Mobility and socialization of typically developing toddlers in various childcare environments

Schreiber, Melynda
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University of Delaware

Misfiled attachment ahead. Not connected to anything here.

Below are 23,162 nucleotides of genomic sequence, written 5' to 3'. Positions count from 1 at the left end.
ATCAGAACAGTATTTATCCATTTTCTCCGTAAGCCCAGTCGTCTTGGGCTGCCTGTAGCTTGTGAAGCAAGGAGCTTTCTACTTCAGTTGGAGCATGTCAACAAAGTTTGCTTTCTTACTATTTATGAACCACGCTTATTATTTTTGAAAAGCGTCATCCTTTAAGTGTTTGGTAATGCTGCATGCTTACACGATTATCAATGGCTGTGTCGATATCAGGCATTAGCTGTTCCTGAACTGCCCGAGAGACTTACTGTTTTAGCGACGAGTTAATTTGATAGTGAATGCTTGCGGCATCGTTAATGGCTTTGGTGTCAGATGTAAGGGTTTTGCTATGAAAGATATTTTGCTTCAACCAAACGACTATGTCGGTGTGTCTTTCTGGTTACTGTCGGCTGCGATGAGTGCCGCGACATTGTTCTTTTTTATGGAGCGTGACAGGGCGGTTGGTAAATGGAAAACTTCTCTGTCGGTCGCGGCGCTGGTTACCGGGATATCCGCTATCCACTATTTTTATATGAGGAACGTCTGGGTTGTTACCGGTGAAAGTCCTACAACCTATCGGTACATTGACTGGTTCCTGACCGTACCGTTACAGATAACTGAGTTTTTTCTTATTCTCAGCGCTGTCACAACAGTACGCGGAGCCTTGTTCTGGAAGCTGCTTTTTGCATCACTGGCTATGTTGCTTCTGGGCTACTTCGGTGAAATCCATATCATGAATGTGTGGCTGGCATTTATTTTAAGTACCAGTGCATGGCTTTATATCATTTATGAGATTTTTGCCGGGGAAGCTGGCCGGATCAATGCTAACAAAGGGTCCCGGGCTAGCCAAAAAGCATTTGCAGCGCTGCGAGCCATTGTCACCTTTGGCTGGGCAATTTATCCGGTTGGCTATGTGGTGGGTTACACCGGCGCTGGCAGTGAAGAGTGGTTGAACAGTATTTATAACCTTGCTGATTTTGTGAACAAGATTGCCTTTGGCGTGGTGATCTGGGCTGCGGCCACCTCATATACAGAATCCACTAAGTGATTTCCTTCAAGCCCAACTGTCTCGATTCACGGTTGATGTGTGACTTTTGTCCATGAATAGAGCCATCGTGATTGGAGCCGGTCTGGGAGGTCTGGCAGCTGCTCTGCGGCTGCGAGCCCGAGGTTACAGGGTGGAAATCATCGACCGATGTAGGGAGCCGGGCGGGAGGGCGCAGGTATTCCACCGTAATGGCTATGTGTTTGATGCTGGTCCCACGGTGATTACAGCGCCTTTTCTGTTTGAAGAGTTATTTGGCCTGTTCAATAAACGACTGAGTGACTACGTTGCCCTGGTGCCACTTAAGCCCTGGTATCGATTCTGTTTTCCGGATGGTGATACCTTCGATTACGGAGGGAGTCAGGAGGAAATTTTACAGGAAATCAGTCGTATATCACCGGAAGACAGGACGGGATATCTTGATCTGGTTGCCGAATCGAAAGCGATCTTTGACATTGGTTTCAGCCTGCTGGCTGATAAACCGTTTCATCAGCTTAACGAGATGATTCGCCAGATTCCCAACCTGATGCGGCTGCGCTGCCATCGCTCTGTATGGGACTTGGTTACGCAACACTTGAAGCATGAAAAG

One major goal of the lab’s clinical research program is to quantify the daily lives of young children who are typically developing and those with special needs. Development in young children is embodied. Typically developing children benefit from the ability to explore their environment and socialize. Not surprisingly, young children with mobility impairments have difficulty keeping up with peers, which results in difficulties in exploration and socialization. The dosage of mobility (exploration) and socialization is unknown in typically developing toddlers. This limited information reduces the ability of clinicians and educators to assess and assist in the progression of mobility and socialization in children with and without disabilities. The specific goal of this thesis proposal is to quantify the types of mobility and socialization of typically developing children between 18-30 months. Specifically, Aim 1 will quantify the Types of Mobility and Levels of Exertion. Aim 2 will quantify the Types of Socialization. Aim 3 focuses on the co-occurrence of mobility and socialization categories.